Brighter, Faster, Slimmer Smartphones

This spot introduces AT&T's 4G LTE and its blazing fast speeds.

Witness the major telecoms digging deep into their cavernous pockets, unleashing an absolute flurry of smartphone and tablet Ads upon us this holiday season. The modus operandi for successfully placing a brand new rectangular slab of glass into the hands of every semi-sentient being on the planet with a pulse seems to be repetition, repetition, and more advertising repetition.

All About Speed
The message above in the funny spot for AT&T’s new 4G LTE is all about the blazing fast speeds. The two speed-savvy football fans on the left, armed with such fast phones, seem to almost know events before they happen, much to the bewilderment of their fellow tailgaters who are presumably using much slower phones.

All About Multi-tasking
A number of other popular smartphone and tablet spots tout the power of multi-tasking, as though the ability divide one’s attention simultaneously among 3 to 5 independent tasks is both desirable and somehow cognitively empowering.
RIM’s struggling Playbook tablet famously harped on this capability, quite unsuccessfully though, attempting to differentiate a seemingly awkward device—glorious half-baked Android emulator and all—through sheer performance and multi-tasking muscle.
Nevermind the Playbook was over-priced, under-designed, and behind the 8-ball when it came to its sterile selection of apps, the 1 GHz dual-core processor and 1 GB RAM ultimately failed to lure early adopter tech-heads and application developers or put a meaningful dent in iPad sales. But hey, it ran Flash—natively. Remember that obscure little, recently ostracized, plug-in? The one allowing you to experience all the rich quirky stuff the Web had to offer. Unfortunately an entire generation of iOS users will never know the mindless fun of pranking someone with a Schwarzenegger soundboard.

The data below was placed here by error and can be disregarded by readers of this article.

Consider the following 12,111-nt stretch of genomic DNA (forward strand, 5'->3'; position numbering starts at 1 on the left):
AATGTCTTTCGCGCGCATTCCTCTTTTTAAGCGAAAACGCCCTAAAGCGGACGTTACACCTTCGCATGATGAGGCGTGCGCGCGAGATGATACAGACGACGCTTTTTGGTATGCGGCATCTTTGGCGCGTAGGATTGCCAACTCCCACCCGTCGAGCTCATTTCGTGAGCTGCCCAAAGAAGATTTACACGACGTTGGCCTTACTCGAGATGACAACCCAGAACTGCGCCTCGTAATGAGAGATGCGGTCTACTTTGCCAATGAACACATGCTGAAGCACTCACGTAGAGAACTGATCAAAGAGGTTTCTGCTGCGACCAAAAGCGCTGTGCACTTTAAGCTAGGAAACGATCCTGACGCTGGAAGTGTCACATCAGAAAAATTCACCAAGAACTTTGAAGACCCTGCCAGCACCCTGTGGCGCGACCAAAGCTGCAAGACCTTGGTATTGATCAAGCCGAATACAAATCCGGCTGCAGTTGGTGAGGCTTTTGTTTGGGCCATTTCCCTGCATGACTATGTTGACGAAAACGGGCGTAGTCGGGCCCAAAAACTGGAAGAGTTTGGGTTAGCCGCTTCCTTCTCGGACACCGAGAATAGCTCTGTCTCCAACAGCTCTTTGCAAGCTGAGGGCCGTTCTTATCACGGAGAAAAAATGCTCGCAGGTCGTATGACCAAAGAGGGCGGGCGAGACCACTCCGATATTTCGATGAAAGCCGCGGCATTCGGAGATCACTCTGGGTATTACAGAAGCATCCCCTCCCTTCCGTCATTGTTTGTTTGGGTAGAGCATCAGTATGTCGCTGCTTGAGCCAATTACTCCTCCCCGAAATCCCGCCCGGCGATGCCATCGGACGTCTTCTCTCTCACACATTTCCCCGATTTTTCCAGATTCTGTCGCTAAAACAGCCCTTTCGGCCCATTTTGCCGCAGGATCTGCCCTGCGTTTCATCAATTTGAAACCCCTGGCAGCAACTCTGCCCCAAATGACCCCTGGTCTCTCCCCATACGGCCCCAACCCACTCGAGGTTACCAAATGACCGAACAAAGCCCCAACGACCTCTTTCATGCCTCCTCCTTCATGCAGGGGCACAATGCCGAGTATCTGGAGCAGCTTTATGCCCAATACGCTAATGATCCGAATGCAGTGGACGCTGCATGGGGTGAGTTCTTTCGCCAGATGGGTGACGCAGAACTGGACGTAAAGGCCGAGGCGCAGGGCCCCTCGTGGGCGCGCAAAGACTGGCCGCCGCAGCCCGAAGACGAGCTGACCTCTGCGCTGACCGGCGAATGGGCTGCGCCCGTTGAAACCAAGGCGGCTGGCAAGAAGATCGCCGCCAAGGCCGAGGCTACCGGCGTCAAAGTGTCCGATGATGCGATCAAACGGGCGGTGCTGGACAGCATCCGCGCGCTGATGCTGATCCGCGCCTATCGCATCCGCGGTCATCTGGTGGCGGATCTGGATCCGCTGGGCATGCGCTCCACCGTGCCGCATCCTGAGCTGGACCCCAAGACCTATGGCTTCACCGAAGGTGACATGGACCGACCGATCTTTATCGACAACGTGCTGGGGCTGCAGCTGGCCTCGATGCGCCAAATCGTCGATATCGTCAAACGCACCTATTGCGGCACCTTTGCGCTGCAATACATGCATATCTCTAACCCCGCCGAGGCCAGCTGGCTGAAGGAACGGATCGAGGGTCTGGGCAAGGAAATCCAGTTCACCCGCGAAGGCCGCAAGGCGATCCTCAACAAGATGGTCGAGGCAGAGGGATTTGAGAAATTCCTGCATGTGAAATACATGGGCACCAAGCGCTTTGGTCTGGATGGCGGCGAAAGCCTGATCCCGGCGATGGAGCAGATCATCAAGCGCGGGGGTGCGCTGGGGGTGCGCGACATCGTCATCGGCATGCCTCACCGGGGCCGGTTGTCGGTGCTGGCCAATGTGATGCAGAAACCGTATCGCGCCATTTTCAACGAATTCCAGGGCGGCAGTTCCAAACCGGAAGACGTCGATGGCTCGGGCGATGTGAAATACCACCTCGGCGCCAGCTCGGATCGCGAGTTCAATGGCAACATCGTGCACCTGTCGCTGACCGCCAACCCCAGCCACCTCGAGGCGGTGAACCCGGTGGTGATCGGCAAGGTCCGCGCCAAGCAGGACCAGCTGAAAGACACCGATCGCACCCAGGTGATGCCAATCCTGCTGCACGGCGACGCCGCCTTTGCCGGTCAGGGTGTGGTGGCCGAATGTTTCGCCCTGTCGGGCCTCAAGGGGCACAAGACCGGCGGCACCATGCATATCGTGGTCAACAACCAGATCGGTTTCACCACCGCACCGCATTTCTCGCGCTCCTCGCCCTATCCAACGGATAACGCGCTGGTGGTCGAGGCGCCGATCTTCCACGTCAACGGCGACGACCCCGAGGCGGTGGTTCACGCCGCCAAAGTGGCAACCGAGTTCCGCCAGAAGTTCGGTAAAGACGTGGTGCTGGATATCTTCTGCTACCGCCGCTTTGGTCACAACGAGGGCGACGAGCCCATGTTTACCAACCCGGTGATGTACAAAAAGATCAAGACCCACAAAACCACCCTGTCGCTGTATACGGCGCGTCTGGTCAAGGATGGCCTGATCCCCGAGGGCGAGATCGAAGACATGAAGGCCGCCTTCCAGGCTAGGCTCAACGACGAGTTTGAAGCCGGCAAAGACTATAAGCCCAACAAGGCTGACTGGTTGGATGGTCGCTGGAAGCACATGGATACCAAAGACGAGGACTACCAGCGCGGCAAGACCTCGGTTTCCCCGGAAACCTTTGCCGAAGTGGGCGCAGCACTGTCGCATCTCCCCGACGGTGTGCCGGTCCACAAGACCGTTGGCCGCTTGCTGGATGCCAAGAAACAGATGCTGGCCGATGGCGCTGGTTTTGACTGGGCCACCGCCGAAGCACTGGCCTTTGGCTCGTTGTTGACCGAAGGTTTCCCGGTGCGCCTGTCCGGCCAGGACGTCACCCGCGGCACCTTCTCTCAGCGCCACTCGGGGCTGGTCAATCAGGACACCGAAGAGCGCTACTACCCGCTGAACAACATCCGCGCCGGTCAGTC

Location, Location, Location?
While the proliferation of mobile devices continues to grow, the sluggish adoption of location-based tools (e.g. FoursquareGowalla) has been surprisingly relegated to a small portion of the mobile users’ digital psyche. Mobile audiences perhaps have yet to see the intrinsic value of ‘check-ins’, unlocking rewards and earning badges as important aspects of their mobile experience. The concept of becoming mayor of your favourite coffee shop or local restaurant appears to hold trivial significance in the lives of most people and comes off as a crude attempt at gamification —that nauseatingly over-referenced buzzword of 2011.

Let’s check-in next year and see if anything’s changed regarding the popularity of location-based tools.